But the songs are great and I can never get enough of Ted Neeley.

    • #25
    • December 6, 2019, at 5:51 PM PST
    • 5 likes
  26. Western Chauvinist Member
    Western Chauvinist Joined in the first year of Ricochet Ricochet Charter Member

    J Climacus (View Comment):

    Aesthetically, it is quite subversive as Judas, not Christ, is the real star of the show. Even after he’s committed suicide, Judas gets to sing the show-stopping finale while Christ passively submits to his fate. Giving the “bad guy” the most dramatic role and “final word” is a not so subtle way of undermining the traditional Christian story.

    And the JCS version of Christ is, well, a bit of a letdown. He spends a fair amount of his time in self-pity, e.g. “There is not a man among you who knows or cares if I come or go.” At the last supper, there is “For all you care this could be my body”, which is also, incidentally, problematic for Catholics. Worst of all, at Gethsemane, Christ seems confused about why he’s there and apparently has no idea why he’s headed for crucifixion. He seems to think he should get a reward out of it (“If I die what will be my reward”) and rages at the Father for starting this thing. In a crescendo of self-pity, he ends up acquiescing to his fate mostly in spite, because he doesn’t have a choice (“you hold every card.”) The actual Christ, of course, while fearful of the fate that was before him, knew exactly what He was doing and why He was there, and prayed for the courage to carry it through (as an example for us.) The result of his prayers in Gethsemane were loving submission to The Father, peace and a calm determination to finish the task before him. (Gibson’s Passion of the Christ does an excellent job of showing this). And he knew full well that His Death would be followed by His Resurrection. That was the point. The JCS Christ seems just as confused as Judas as to what the point of it all was.

    You can’t blame the JCS Christ as Superstar ends with the crucifixion. Everyone gets on a bus and goes home. There is no Resurrection. And as St. Paul tells us, without the Resurrection there really was no point to it. (“And if Christ has not been raised, our preaching is useless and so is your faith.” 1 Cor. 15:14).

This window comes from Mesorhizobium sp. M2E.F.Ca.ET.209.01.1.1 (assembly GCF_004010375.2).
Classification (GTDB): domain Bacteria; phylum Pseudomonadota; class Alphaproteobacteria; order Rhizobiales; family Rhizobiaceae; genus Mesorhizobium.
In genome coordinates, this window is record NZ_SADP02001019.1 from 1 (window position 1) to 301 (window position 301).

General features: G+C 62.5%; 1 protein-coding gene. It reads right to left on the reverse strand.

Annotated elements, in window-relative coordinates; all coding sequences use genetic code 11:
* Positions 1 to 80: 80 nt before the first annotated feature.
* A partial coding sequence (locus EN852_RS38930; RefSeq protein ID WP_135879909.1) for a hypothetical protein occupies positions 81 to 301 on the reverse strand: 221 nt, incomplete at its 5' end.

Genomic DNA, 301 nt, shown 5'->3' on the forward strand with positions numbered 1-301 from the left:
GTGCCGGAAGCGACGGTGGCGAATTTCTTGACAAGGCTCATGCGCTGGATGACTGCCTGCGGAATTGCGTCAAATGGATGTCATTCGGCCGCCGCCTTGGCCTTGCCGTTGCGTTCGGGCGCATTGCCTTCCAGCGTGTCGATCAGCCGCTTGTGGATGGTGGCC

If I was Christ, I’d be pissed too.

    But the songs are great and I can never get enough of Ted Neeley.

    I take your points. But, Christianity is full of paradoxes (Jesus as fully human and fully divine, for example). I think it leaves enough room for artistic license that the Jesus of JCS’s seeming human frailty works in the story even if it’s not strictly theologically accurate.

    But, you’re right, Judas has the best songs and eats up the scenery. I’m just glad he tells us something about ourselves, and it’s not all that flattering.

    • #26
    • December 6, 2019, at 6:08 PM PST
    • 6 likes
  27. The Reticulator Member

    Western Chauvinist (View Comment):

    Mate De (View Comment):

    I never thought it Jesus Christ Superstar in that way. For me, it is hard to look past the theatrics, but I will have to rewatch it with new eyes.

    What made me see it this way is the twinges of sympathy it elicits for Judas. We all have a little Judas in us.

    I didn’t think of it your way, either, when I first saw a performance back around 1971. But your point is a good one.

    I had the original album, too, and listened to it many times.

    • #27
    • December 6, 2019, at 6:22 PM PST
    • 2 likes
  28. J Climacus Member

    Western Chauvinist (View Comment):

    J Climacus (View Comment):

    I take your points. But, Christianity is full of paradoxes (Jesus as fully human and fully divine, for example). I think it leaves enough room for artistic license that the Jesus of JCS’s seeming human frailty works in the story even if it’s not strictly theologically accurate.

    But, you’re right, Judas has the best songs and eats up the scenery. I’m just glad he tells us something about ourselves, and it’s not all that flattering.

    I think it also works as a tool of evangelization, perhaps despite itself. It did for me. When I began reconsidering Christianity in my 20’s (after leaving at after high school), for some reason I was drawn to JCS and watched it over and over again on VHS. I found the scenes with Pilate especially powerful. I think the brief scene of the scourging in JCS is more powerful than the much longer one in Passion of the Christ.

    I remember pondering for a long time that ending scene in JCS… when everyone gets on the bus and drives away, leaving Christ on the cross. The End. And that’s what should have happened… but it didn’t. Instead, the Apostles were soon energized in a way that was inexplicable without the Resurrection.